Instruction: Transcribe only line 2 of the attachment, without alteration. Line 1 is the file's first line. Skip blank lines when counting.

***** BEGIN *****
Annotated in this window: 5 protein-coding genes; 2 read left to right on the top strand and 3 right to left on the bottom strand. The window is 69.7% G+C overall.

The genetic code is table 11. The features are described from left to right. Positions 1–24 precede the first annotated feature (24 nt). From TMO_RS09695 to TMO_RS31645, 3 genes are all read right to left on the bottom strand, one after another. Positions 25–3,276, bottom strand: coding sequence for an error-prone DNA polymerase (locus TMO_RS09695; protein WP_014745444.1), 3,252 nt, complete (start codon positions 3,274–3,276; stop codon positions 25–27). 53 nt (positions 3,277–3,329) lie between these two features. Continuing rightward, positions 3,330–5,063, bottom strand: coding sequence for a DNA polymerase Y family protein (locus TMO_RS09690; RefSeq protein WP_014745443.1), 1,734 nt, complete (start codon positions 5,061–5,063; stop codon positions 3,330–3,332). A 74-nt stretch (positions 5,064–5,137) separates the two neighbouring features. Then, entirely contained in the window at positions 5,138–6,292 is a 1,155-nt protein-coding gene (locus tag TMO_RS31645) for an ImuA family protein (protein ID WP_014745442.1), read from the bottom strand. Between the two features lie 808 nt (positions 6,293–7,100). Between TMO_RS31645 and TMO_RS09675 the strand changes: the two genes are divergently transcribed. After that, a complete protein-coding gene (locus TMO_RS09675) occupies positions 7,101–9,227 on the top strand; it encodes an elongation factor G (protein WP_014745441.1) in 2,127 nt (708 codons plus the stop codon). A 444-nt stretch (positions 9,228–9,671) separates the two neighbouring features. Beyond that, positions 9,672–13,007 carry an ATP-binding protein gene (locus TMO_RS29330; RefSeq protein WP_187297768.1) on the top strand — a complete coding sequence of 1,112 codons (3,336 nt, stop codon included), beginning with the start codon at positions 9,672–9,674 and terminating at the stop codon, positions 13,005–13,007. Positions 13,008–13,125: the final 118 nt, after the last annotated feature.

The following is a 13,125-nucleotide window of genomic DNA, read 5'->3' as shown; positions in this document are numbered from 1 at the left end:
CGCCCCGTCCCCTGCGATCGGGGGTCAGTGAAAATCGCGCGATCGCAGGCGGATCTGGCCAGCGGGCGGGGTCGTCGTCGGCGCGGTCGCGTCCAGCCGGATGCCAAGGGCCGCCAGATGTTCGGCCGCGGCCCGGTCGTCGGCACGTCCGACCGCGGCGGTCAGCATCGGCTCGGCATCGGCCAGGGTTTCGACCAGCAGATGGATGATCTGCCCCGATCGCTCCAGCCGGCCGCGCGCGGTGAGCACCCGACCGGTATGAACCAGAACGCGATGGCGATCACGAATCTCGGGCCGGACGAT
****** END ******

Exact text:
The genetic code is table 11. The features are described from left to right. Positions 1–24 precede the first annotated feature (24 nt). From TMO_RS09695 to TMO_RS31645, 3 genes are all read right to left on the bottom strand, one after another. Positions 25–3,276, bottom strand: coding sequence for an error-prone DNA polymerase (locus TMO_RS09695; protein WP_014745444.1), 3,252 nt, complete (start codon positions 3,274–3,276; stop codon positions 25–27). 53 nt (positions 3,277–3,329) lie between these two features. Continuing rightward, positions 3,330–5,063, bottom strand: coding sequence for a DNA polymerase Y family protein (locus TMO_RS09690; RefSeq protein WP_014745443.1), 1,734 nt, complete (start codon positions 5,061–5,063; stop codon positions 3,330–3,332). A 74-nt stretch (positions 5,064–5,137) separates the two neighbouring features. Then, entirely contained in the window at positions 5,138–6,292 is a 1,155-nt protein-coding gene (locus tag TMO_RS31645) for an ImuA family protein (protein ID WP_014745442.1), read from the bottom strand. Between the two features lie 808 nt (positions 6,293–7,100). Between TMO_RS31645 and TMO_RS09675 the strand changes: the two genes are divergently transcribed. After that, a complete protein-coding gene (locus TMO_RS09675) occupies positions 7,101–9,227 on the top strand; it encodes an elongation factor G (protein WP_014745441.1) in 2,127 nt (708 codons plus the stop codon). A 444-nt stretch (positions 9,228–9,671) separates the two neighbouring features. Beyond that, positions 9,672–13,007 carry an ATP-binding protein gene (locus TMO_RS29330; RefSeq protein WP_187297768.1) on the top strand — a complete coding sequence of 1,112 codons (3,336 nt, stop codon included), beginning with the start codon at positions 9,672–9,674 and terminating at the stop codon, positions 13,005–13,007. Positions 13,008–13,125: the final 118 nt, after the last annotated feature.